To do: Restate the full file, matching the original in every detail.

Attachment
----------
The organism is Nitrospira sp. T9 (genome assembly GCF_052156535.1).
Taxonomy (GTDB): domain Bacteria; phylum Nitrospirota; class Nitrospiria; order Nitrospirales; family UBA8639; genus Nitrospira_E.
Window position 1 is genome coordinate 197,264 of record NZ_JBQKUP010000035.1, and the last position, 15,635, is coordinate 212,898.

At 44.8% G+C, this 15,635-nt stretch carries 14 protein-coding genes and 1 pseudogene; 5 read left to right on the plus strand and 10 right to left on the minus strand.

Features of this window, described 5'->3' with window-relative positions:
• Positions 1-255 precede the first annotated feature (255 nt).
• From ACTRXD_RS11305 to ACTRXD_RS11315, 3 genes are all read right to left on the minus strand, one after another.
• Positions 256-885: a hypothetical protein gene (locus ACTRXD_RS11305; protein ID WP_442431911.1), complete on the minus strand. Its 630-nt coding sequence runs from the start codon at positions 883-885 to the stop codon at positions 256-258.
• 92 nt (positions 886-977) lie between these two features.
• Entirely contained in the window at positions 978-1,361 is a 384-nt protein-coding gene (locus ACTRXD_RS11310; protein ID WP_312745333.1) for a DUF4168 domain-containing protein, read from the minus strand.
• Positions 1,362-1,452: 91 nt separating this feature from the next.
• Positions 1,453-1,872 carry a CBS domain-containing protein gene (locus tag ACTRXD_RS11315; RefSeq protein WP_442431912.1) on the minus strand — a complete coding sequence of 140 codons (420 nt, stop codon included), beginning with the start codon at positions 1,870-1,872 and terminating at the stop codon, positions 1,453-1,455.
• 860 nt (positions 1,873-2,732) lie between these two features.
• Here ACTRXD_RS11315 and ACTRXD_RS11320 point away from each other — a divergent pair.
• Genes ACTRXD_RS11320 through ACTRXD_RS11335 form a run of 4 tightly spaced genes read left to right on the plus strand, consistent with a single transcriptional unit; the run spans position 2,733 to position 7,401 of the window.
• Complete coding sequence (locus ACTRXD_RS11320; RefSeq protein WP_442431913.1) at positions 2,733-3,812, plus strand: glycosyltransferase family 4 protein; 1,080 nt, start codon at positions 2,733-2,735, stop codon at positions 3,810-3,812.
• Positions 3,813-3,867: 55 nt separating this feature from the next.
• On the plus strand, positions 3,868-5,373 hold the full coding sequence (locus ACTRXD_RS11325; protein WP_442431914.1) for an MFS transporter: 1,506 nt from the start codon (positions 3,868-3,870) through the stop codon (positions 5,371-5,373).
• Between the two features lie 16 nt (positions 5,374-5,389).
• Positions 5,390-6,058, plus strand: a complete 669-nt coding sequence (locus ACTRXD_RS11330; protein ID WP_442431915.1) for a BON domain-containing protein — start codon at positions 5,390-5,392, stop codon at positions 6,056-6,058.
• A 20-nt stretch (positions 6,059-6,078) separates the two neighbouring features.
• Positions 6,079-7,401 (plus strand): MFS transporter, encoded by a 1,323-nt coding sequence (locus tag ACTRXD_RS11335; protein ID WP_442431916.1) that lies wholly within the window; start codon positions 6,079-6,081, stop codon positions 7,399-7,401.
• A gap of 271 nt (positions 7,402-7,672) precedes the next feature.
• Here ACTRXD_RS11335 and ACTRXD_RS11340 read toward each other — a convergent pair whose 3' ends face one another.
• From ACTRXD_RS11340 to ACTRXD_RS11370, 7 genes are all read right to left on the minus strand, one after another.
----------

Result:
The organism is Nitrospira sp. T9 (genome assembly GCF_052156535.1).
Taxonomy (GTDB): domain Bacteria; phylum Nitrospirota; class Nitrospiria; order Nitrospirales; family UBA8639; genus Nitrospira_E.
Window position 1 is genome coordinate 197,264 of record NZ_JBQKUP010000035.1, and the last position, 15,635, is coordinate 212,898.

At 44.8% G+C, this 15,635-nt stretch carries 14 protein-coding genes and 1 pseudogene; 5 read left to right on the plus strand and 10 right to left on the minus strand.

Features of this window, described 5'->3' with window-relative positions:
• Positions 1-255 precede the first annotated feature (255 nt).
• From ACTRXD_RS11305 to ACTRXD_RS11315, 3 genes are all read right to left on the minus strand, one after another.
• Positions 256-885: a hypothetical protein gene (locus ACTRXD_RS11305; protein ID WP_442431911.1), complete on the minus strand. Its 630-nt coding sequence runs from the start codon at positions 883-885 to the stop codon at positions 256-258.
• 92 nt (positions 886-977) lie between these two features.
• Entirely contained in the window at positions 978-1,361 is a 384-nt protein-coding gene (locus ACTRXD_RS11310; protein ID WP_312745333.1) for a DUF4168 domain-containing protein, read from the minus strand.
• Positions 1,362-1,452: 91 nt separating this feature from the next.
• Positions 1,453-1,872 carry a CBS domain-containing protein gene (locus tag ACTRXD_RS11315; RefSeq protein WP_442431912.1) on the minus strand — a complete coding sequence of 140 codons (420 nt, stop codon included), beginning with the start codon at positions 1,870-1,872 and terminating at the stop codon, positions 1,453-1,455.
• 860 nt (positions 1,873-2,732) lie between these two features.
• Here ACTRXD_RS11315 and ACTRXD_RS11320 point away from each other — a divergent pair.
• Genes ACTRXD_RS11320 through ACTRXD_RS11335 form a run of 4 tightly spaced genes read left to right on the plus strand, consistent with a single transcriptional unit; the run spans position 2,733 to position 7,401 of the window.
• Complete coding sequence (locus ACTRXD_RS11320; RefSeq protein WP_442431913.1) at positions 2,733-3,812, plus strand: glycosyltransferase family 4 protein; 1,080 nt, start codon at positions 2,733-2,735, stop codon at positions 3,810-3,812.
• Positions 3,813-3,867: 55 nt separating this feature from the next.
• On the plus strand, positions 3,868-5,373 hold the full coding sequence (locus ACTRXD_RS11325; protein WP_442431914.1) for an MFS transporter: 1,506 nt from the start codon (positions 3,868-3,870) through the stop codon (positions 5,371-5,373).
• Between the two features lie 16 nt (positions 5,374-5,389).
• Positions 5,390-6,058, plus strand: a complete 669-nt coding sequence (locus ACTRXD_RS11330; protein ID WP_442431915.1) for a BON domain-containing protein — start codon at positions 5,390-5,392, stop codon at positions 6,056-6,058.
• A 20-nt stretch (positions 6,059-6,078) separates the two neighbouring features.
• Positions 6,079-7,401 (plus strand): MFS transporter, encoded by a 1,323-nt coding sequence (locus tag ACTRXD_RS11335; protein ID WP_442431916.1) that lies wholly within the window; start codon positions 6,079-6,081, stop codon positions 7,399-7,401.
• A gap of 271 nt (positions 7,402-7,672) precedes the next feature.
• Here ACTRXD_RS11335 and ACTRXD_RS11340 read toward each other — a convergent pair whose 3' ends face one another.
• From ACTRXD_RS11340 to ACTRXD_RS11370, 7 genes are all read right to left on the minus strand, one after another.